More chief constables should speak out on pay, says Fed chair

More chief constables should voice their support for Police Federation calls for a fair pair increase for members, according to Dyfed Powys branch chair Gareth Jones.

Gareth’s comments came after Essex Police Chief BJ Harrington warned his officers would struggle to carry on for much longer unless the pay issue was addressed.

Dyfed Powys Police Federation chair Gareth Jones.

Mr Harrington said more than 300 officers had sought permission to take second jobs to make ends meet while many more were quitting the service for better paid employment elsewhere.

He said some officers were using a food bank set up by colleagues at a police station in the county.

And he said two decades of real-terms pay cuts for officers could no longer be ignored.

“You can’t Taser the gas bill and you can't handcuff the family food shop at Lidl. And you can't arrest rising mortgage bills,” he said.

Mr Harrington told new recruits: “Seeing 84 new officers take their oath to protect communities across Essex is an incredibly proud moment but there is no doubt it is becoming increasingly difficult to retain the best new talent.

“Police pay has fallen behind that of other sectors by 17 per cent since the year 2000 and this is too big a gap to simply ignore.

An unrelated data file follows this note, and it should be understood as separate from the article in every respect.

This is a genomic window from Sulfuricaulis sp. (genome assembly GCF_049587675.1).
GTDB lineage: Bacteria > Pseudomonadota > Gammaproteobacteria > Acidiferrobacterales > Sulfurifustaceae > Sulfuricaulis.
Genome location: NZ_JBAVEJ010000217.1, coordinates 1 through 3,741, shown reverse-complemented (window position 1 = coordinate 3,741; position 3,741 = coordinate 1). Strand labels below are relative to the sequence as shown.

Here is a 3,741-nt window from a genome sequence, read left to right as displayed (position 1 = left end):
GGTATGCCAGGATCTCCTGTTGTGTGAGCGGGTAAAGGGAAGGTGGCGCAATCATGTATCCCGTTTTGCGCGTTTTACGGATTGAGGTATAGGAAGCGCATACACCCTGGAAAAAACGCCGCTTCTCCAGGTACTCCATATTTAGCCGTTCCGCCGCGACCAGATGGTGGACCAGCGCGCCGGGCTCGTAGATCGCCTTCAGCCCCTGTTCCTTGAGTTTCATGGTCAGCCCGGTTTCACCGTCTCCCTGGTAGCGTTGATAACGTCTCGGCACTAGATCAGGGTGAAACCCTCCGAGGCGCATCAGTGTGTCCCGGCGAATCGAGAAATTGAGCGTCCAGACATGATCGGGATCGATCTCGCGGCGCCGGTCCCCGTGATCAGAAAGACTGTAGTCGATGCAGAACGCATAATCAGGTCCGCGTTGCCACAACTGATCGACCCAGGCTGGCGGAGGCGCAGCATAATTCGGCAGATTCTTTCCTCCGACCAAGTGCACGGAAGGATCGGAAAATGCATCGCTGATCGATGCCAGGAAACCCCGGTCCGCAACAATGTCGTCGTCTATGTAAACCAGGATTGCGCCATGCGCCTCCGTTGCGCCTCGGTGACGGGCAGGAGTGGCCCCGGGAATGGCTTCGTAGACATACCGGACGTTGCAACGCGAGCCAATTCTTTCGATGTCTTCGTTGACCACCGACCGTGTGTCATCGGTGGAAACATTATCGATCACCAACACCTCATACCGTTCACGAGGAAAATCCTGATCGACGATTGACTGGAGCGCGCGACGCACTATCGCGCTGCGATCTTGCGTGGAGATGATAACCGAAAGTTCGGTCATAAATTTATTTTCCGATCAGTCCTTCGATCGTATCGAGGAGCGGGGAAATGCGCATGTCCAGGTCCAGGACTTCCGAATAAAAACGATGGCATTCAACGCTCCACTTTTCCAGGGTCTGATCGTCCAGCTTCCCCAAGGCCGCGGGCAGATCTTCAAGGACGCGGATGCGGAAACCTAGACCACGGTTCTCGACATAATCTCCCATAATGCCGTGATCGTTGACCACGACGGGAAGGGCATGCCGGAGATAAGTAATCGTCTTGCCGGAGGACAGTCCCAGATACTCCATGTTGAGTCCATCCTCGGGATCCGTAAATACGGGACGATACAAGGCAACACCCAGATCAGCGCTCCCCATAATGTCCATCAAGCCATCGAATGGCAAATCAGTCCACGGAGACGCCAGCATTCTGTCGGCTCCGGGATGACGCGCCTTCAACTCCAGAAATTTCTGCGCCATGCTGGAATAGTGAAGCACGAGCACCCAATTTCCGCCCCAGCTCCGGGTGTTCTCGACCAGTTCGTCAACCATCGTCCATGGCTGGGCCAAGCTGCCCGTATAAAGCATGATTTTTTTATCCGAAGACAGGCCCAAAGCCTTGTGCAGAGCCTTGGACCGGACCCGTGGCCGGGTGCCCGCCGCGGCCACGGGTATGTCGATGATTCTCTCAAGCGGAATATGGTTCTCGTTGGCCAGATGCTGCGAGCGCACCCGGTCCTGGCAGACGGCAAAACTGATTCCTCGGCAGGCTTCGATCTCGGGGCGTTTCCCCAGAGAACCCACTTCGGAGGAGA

“I need the officers and staff across Essex to focus on helping people, keeping people safe and catching criminals, not on whether they can afford to stay in the job. You need to be able to afford to do your job.”

Mr Harrington’s comments follow similar interventions from Metropolitan Police Commissioner Sir Mark Rowley and the National Police Chiefs’ Council (NPCC).

And Gareth believes more senior officers should speak out in favour of their officers.

“Chief constables are fully aware of the financial issues faced by the rank and file and should add their voices to our campaign for fair pay,” he said.

“The Chief Constable of Essex has made it clear that he believes we have reached the point where some officers can no longer make ends meet after years of real-terms pay cuts and rising living costs.

“He said he was finding it difficult to hold on to talented and dedicated officers who were being forced to look for new, better paid jobs outside the police service and unfortunately that is the case the length and breadth of the country.

“And I think the more senior officers that make their views on pay known, the better.”

The Police Federation is calling for a 17 per cent pay increase for its members after an independent study showed a landslide decline in police pay since 2000.

The research by the Social Market Foundation (SMF) revealed real terms police pay has fallen almost 20 per cent behind inflation between 2000 and 2022.